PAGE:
Tuesday, May 28, 2013

Was the London killing of a British soldier 'terrorism'?

From: The Guardian thru MCM

COMMENT - "Why do they hate us?" which  question I touched on in the first of my series, Drones, and the Military-Industrial Complex.

Sort of obvious, isn't it?  This series will link up all the points in the chains of causality.  Please send article above, and subsequent pieces, on to others. 

Drone contractors, those whose products are providing the leading edge of application for the model of continued oppression to be used against both people around the world and those here in the U.S., are providing essential technology, without which this primary, causal, terrorism, could not happen.

Drone strikes traumatize individuals, shock, and interfere with all parts of the lives of people in those places targeted.  They have also interfered with our lives, here, at least for those of us who pay attention.  

A perusal of Green Hills Software's website  reveals they supply essential software, which is the common element on which the use of drones depends.  Without its tiny brain and the guidance made affordable and reliable, a drone is a motionless chunk of parts. 

Therefore, providing social disincentives, for instance shunning, refusing them service in restaurants, returning their donations to local charities, and otherwise raising their visibility within the community where they lurk, is an appropriate strategy.  

Green Hills Software's corporate office, and management team, with the exception of John B. (Jack) Douglas III, is located at 30 W. Sola, Santa Barbara, CA.  Jack's address in Massachusetts is bogus.  His name is not even on the menu there where he is listed, also curiously, as 'corporate counsel.'

The articles which Mark Crispin Miller sends on are at MarkCrispinMiller.com


guardian.co.uk, Thursday 23 May 2013 09.03 EDT

What definition of the term includes this horrific act of violence but excludes the acts of the US, the UK and its allies?

Woolwich attack, suspect on street
A man appearing to be holding holding a knife following the Woolwich attack. Photograph: Pixel8000

(updated below)
Two men yesterday engaged in a horrific act of violence on the streets of London by using what appeared to be a meat cleaver to hack to death a British soldier. In the wake of claims that the assailants shouted "Allahu Akbar" during the killing, and a video showing one of the assailants citing Islam as well as a desire to avenge and stop continuous UK violence against Muslims, media outlets (including the Guardian) and British politicians instantly characterized the attack as "terrorism".

That this was a barbaric and horrendous act goes without saying, but given the legal, military, cultural and political significance of the term "terrorism", it is vital to ask: is that term really applicable to this act of violence? To begin with, in order for an act of violence to be "terrorism", many argue that it must deliberately target civilians. That's the most common means used by those who try to distinguish the violence engaged in by western nations from that used by the "terrorists": sure, we kill civilians sometimes, but we don't deliberately target them the way the "terrorists" do.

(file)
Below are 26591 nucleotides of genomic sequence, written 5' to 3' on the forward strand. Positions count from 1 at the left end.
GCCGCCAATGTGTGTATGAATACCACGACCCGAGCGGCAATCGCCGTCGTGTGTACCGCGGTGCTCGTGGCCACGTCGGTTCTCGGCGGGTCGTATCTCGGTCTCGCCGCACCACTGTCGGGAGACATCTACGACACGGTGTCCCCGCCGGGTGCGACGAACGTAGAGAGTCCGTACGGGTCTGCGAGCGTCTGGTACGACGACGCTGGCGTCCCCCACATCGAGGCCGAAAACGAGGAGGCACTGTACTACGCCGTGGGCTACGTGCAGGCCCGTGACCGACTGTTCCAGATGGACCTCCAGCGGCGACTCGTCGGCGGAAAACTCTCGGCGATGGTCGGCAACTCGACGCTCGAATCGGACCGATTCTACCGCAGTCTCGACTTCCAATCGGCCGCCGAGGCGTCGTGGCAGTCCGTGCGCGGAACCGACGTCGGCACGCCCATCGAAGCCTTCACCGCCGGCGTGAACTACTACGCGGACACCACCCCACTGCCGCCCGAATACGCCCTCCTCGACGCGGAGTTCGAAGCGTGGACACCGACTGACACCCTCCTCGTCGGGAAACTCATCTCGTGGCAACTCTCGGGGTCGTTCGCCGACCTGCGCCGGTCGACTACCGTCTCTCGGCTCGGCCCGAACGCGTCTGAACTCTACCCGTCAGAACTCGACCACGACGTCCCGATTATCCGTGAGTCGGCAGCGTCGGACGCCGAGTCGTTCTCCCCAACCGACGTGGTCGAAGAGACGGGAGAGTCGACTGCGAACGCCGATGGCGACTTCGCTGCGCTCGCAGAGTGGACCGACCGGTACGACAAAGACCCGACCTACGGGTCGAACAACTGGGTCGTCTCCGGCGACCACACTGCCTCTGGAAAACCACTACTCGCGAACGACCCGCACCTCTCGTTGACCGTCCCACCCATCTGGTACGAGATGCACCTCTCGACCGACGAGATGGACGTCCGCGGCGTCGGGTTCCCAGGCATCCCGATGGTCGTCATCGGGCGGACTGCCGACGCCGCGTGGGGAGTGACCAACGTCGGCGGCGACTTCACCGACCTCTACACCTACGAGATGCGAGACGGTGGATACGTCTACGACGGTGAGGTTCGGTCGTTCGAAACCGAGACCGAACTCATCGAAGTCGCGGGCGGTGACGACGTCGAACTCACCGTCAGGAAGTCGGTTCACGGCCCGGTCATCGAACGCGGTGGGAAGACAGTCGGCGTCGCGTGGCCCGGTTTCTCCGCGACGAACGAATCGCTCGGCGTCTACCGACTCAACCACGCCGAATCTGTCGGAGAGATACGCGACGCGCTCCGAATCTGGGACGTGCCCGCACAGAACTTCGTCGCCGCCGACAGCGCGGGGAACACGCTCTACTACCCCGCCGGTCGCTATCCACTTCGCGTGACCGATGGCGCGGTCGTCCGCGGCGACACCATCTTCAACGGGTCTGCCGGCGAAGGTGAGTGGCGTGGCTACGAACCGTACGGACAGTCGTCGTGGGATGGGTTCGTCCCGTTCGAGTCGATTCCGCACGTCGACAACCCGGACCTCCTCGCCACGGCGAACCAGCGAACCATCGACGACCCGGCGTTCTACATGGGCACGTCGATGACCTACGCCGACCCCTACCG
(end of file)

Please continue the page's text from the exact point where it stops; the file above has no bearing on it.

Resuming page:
But here, just as was true for Nidal Hasan's attack on a Fort Hood military base, the victim of the violence was a soldier of a nation at war, not a civilian. He was stationed at an army barracks quite close to the attack. The killer made clear that he knew he had attacked a soldier when he said afterward: "this British soldier is an eye for an eye, a tooth for a tooth."
The US, the UK and its allies have repeatedly killed Muslim civilians over the past decade (and before that), but defenders of those governments insist that this cannot be "terrorism" because it is combatants, not civilians, who are the targets. Can it really be the case that when western nations continuously kill Muslim civilians, that's not "terrorism", but when Muslims kill western soldiers, that is terrorism? Amazingly, the US has even imprisoned people at Guantanamo and elsewhere on accusations of "terrorism" who are accused of nothing more than engaging in violence against US soldiers who invaded their country


Comment by Mark Crispin Miller, from email.

Drone admissions

In not unrelated news, the US government yesterday admitted for the first time what everyone has long known: that it killed four Muslim American citizens with drones during the Obama presidency, including a US-born teenager whom everyone acknowledges was guilty of nothing. As Jeremy Scahill - whose soon-to-be-released film "Dirty Wars" examines US covert killings aimed at Muslims - noted yesterday about this admission, it "leaves totally unexplained why the United States has killed so many innocent non-American citizens in its strikes in Pakistan and Yemen". Related to all of these issues, please watch this two-minute trailer for "Dirty Wars", which I reviewed a few weeks ago here.

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